Schaefer, Bulldogs Make Statement In Dominant NCAA Tourney Win

At a certain point over the last few years, Vic Schaefer probably got used to making history. Surely, each achievement was nice in the moment, but as week-after-week and game-after-game involved some kind of new school record or high water mark, the novelty had to have worn off at least a little.

In any other circumstance, and for many other programs, today would have been a big deal for the record it included, but the piece of history made today in Starkville is borderline inconsequential in comparison with the rest of the year. The fact that this 30th win of the season for Mississippi State was a school record means little if more wins don’t follow it.

Today, much more so than history, a statement was made. After a hard end to the regular season, after several weeks of struggling offensively, the Bulldogs emphatically declared on Friday afternoon in Humphrey Coliseum that they are back. In front of thousands at The Hump, State returned to form, playing like the team those fans saw in January that look destined for the Final Four and capable of beating anyone in the country.

They were rebounding, they were stealing, they were scoring and defending. They hit shots, blocked shots and called their shots. They stole buzzer beaters, accepted free throws, clogged the lane and caught absolute fire on the perimeter.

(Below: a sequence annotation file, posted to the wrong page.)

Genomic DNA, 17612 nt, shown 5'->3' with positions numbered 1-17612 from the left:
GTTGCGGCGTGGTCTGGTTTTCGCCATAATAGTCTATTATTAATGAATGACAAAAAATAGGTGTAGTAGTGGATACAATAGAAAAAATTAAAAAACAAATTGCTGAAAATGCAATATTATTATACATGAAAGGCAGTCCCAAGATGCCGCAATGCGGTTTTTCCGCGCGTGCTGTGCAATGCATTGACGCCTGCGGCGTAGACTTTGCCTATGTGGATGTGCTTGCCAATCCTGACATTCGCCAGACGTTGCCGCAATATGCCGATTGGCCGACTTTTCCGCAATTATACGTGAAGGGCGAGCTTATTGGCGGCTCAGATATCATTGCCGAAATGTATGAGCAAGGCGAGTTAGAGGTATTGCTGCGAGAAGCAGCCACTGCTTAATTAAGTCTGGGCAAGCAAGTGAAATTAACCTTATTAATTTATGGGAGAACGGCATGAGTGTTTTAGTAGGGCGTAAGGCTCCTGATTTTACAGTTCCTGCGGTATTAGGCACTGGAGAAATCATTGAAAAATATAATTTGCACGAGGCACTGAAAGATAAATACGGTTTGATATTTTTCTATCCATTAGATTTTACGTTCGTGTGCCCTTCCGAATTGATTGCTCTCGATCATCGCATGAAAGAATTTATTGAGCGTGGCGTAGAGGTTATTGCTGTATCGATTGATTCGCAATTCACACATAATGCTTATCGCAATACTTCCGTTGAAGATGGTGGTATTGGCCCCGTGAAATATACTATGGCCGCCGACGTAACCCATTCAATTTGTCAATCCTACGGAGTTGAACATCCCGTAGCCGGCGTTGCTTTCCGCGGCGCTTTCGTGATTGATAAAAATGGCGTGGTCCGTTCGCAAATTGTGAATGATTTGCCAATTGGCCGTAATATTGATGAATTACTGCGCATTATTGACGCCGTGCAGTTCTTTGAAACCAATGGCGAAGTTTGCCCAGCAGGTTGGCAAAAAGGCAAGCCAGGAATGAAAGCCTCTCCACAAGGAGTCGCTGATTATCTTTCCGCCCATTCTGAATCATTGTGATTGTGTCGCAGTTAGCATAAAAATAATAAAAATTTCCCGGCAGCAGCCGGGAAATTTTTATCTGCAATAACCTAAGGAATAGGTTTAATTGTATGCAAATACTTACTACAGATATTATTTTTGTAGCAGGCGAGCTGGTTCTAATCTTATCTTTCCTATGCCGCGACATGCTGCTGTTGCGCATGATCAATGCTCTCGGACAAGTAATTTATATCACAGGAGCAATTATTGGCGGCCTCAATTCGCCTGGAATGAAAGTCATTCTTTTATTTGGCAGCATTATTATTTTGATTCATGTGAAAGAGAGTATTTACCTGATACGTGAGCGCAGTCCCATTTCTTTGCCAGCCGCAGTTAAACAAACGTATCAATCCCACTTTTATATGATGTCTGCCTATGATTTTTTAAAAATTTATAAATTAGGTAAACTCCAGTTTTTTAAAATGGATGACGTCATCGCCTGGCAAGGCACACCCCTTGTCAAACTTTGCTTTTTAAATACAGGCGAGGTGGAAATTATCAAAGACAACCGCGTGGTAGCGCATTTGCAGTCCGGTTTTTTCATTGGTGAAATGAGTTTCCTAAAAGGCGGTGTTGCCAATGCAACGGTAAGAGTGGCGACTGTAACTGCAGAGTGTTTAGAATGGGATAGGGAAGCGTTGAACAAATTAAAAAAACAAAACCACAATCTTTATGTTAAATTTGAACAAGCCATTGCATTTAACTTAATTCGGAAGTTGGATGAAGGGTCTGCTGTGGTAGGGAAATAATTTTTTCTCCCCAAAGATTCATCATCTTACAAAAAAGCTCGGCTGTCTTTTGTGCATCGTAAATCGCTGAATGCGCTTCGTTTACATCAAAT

MSU completely dominated Troy, breaking into triple digits in an NCAA Tournament game as they won 110-69. History be darned, with the Bulldogs playing at their best, the Trojans just didn’t have the horses to keep up.

Friday in the first round of the NCAA Tournament was a return to form for MSU, and it appeared in some respects to possibly even be version 2.0 of these Bulldogs with a massive shakeup to the starting lineup and impressive performances from the starters and bench players alike.

Blair Schaefer got her second start of the year and rewarded her coaches with a career-high 21 points, scoring all of State’s first 11 points to start the game. Roshunda Johnson was inserted into the starting lineup and she, too, made the call look equally as smart, dropping 13 points in 17 minutes.

It was, perhaps, the quietest double-digit scoring game of Victoria Vivians’s career, but Schaefer’s decision to take her out of the starting lineup for the first time all season paid dividends. Having been in a slump to finish the season, the All-SEC Vivians shot 5-of-11, scored 13 points and brought in six rebounds despite only playing for 16 minutes.

All told, MSU had five players in double-digits, but their defense was even more impressive. Bulldogs out-rebounded Trojans 61-48, racking up seven blocks and 11 steals along the way, forcing 21 turnovers and holding Troy to 31.3 percent shooting.

This was the kind of game that leads the more clichéd writers to lead off a story with the definition of dominate (“Exercise control over,” if you were curious). Behind Schaefer’s scheming and his players’ production, the Bulldogs absolutely dominated the Trojans in the manner of a prize fighter who deflects every shot the opponent takes and lands every punch they throw.

The unrelenting attack, the smothering performance, seemed to declare that Mississippi State is ready for any foe this tournament may provide. The field is sliced in half with each round, and the Bulldogs don’t plan to be cut any time soon.

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